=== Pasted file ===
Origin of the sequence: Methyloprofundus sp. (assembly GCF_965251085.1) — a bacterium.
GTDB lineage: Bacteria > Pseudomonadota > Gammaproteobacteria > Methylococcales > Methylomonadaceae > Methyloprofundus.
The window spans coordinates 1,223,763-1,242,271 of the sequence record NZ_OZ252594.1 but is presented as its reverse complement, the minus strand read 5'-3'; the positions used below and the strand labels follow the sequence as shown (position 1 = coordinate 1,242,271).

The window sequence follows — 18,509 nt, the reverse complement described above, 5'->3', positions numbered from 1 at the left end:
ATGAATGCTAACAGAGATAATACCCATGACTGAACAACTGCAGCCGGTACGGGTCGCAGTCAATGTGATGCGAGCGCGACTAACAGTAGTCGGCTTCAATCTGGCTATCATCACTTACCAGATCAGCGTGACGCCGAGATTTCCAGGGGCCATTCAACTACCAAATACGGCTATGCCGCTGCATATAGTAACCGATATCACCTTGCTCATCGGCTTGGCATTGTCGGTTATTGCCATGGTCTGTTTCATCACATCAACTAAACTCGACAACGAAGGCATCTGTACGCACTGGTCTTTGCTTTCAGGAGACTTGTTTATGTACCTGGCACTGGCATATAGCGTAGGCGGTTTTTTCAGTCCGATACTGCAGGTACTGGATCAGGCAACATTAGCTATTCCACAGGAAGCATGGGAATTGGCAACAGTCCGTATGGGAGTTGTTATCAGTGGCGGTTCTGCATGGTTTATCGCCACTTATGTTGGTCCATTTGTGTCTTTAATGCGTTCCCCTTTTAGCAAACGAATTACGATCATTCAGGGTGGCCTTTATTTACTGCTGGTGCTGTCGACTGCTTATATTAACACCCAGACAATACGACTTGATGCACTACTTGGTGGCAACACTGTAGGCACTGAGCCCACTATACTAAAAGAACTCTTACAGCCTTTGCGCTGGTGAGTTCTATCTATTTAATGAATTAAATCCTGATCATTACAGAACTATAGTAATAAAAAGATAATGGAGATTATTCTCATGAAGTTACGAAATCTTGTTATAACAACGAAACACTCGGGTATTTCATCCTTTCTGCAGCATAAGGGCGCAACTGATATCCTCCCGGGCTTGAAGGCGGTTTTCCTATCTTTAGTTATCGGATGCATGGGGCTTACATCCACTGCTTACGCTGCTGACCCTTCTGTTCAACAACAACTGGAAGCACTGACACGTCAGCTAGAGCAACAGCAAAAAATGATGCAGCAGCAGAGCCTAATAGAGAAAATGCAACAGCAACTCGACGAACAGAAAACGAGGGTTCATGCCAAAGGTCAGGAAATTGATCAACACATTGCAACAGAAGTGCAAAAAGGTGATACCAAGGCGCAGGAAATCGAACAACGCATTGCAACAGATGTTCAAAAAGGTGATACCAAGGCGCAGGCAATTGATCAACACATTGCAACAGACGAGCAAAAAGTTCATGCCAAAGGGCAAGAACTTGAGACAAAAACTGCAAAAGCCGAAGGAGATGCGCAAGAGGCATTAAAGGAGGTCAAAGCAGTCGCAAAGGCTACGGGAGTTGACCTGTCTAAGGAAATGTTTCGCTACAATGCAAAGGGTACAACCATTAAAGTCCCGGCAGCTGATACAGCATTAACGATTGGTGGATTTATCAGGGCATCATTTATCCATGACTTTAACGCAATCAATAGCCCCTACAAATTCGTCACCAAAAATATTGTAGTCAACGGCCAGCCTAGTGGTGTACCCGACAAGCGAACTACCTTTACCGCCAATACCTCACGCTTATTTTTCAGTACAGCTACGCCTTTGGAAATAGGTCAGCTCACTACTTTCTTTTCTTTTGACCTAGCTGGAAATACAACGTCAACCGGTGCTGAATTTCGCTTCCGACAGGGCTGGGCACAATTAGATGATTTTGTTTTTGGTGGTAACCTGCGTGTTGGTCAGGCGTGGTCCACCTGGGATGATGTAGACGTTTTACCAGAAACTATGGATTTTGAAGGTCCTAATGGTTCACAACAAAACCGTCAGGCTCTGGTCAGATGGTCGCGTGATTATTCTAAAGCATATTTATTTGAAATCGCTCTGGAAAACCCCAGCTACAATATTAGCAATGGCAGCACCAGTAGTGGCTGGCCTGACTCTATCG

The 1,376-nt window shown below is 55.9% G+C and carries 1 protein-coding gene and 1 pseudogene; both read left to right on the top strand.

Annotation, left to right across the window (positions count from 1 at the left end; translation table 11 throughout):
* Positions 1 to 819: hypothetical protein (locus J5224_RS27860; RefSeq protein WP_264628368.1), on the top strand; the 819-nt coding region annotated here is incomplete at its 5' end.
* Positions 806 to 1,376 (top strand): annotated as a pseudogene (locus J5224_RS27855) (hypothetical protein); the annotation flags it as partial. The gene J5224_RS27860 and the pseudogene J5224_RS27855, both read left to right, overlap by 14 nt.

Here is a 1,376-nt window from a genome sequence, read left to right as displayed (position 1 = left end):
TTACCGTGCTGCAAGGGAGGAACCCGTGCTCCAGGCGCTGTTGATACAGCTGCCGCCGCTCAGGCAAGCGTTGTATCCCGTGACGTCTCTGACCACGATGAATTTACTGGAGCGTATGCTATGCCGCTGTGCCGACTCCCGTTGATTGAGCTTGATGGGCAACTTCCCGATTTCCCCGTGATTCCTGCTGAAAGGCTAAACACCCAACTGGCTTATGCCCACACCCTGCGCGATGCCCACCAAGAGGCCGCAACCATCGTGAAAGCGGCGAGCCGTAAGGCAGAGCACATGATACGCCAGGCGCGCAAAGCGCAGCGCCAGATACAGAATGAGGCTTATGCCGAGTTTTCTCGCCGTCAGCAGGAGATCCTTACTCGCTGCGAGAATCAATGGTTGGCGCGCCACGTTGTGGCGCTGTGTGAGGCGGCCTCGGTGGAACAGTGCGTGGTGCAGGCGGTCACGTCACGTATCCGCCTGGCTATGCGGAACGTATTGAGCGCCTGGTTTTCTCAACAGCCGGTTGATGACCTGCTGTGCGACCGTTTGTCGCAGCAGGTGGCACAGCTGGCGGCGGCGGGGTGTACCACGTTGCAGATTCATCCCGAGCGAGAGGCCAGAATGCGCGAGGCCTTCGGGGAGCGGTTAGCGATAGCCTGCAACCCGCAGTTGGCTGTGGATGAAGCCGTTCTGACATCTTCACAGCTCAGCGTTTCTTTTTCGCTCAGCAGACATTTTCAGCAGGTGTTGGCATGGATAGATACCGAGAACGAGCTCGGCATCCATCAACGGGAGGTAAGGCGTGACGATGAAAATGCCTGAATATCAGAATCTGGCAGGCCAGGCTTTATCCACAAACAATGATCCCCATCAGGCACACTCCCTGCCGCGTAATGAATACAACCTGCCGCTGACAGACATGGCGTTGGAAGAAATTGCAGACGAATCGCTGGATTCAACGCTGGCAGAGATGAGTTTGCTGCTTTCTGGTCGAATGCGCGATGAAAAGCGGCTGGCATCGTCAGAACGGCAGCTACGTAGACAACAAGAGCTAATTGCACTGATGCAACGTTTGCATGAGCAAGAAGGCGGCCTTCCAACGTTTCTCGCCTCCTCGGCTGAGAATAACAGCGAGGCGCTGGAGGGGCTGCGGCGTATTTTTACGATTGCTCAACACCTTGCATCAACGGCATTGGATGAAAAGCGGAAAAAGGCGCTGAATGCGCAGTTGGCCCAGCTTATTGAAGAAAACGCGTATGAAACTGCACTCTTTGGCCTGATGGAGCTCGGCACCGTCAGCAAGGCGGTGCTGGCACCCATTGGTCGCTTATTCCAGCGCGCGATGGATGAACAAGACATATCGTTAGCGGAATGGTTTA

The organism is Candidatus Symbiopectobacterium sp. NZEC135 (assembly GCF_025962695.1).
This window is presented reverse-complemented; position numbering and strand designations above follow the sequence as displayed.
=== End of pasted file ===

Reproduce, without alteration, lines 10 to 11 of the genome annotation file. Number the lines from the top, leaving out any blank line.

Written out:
Here is a 1,376-nt window from a genome sequence, read left to right as displayed (position 1 = left end):
TTACCGTGCTGCAAGGGAGGAACCCGTGCTCCAGGCGCTGTTGATACAGCTGCCGCCGCTCAGGCAAGCGTTGTATCCCGTGACGTCTCTGACCACGATGAATTTACTGGAGCGTATGCTATGCCGCTGTGCCGACTCCCGTTGATTGAGCTTGATGGGCAACTTCCCGATTTCCCCGTGATTCCTGCTGAAAGGCTAAACACCCAACTGGCTTATGCCCACACCCTGCGCGATGCCCACCAAGAGGCCGCAACCATCGTGAAAGCGGCGAGCCGTAAGGCAGAGCACATGATACGCCAGGCGCGCAAAGCGCAGCGCCAGATACAGAATGAGGCTTATGCCGAGTTTTCTCGCCGTCAGCAGGAGATCCTTACTCGCTGCGAGAATCAATGGTTGGCGCGCCACGTTGTGGCGCTGTGTGAGGCGGCCTCGGTGGAACAGTGCGTGGTGCAGGCGGTCACGTCACGTATCCGCCTGGCTATGCGGAACGTATTGAGCGCCTGGTTTTCTCAACAGCCGGTTGATGACCTGCTGTGCGACCGTTTGTCGCAGCAGGTGGCACAGCTGGCGGCGGCGGGGTGTACCACGTTGCAGATTCATCCCGAGCGAGAGGCCAGAATGCGCGAGGCCTTCGGGGAGCGGTTAGCGATAGCCTGCAACCCGCAGTTGGCTGTGGATGAAGCCGTTCTGACATCTTCACAGCTCAGCGTTTCTTTTTCGCTCAGCAGACATTTTCAGCAGGTGTTGGCATGGATAGATACCGAGAACGAGCTCGGCATCCATCAACGGGAGGTAAGGCGTGACGATGAAAATGCCTGAATATCAGAATCTGGCAGGCCAGGCTTTATCCACAAACAATGATCCCCATCAGGCACACTCCCTGCCGCGTAATGAATACAACCTGCCGCTGACAGACATGGCGTTGGAAGAAATTGCAGACGAATCGCTGGATTCAACGCTGGCAGAGATGAGTTTGCTGCTTTCTGGTCGAATGCGCGATGAAAAGCGGCTGGCATCGTCAGAACGGCAGCTACGTAGACAACAAGAGCTAATTGCACTGATGCAACGTTTGCATGAGCAAGAAGGCGGCCTTCCAACGTTTCTCGCCTCCTCGGCTGAGAATAACAGCGAGGCGCTGGAGGGGCTGCGGCGTATTTTTACGATTGCTCAACACCTTGCATCAACGGCATTGGATGAAAAGCGGAAAAAGGCGCTGAATGCGCAGTTGGCCCAGCTTATTGAAGAAAACGCGTATGAAACTGCACTCTTTGGCCTGATGGAGCTCGGCACCGTCAGCAAGGCGGTGCTGGCACCCATTGGTCGCTTATTCCAGCGCGCGATGGATGAACAAGACATATCGTTAGCGGAATGGTTTA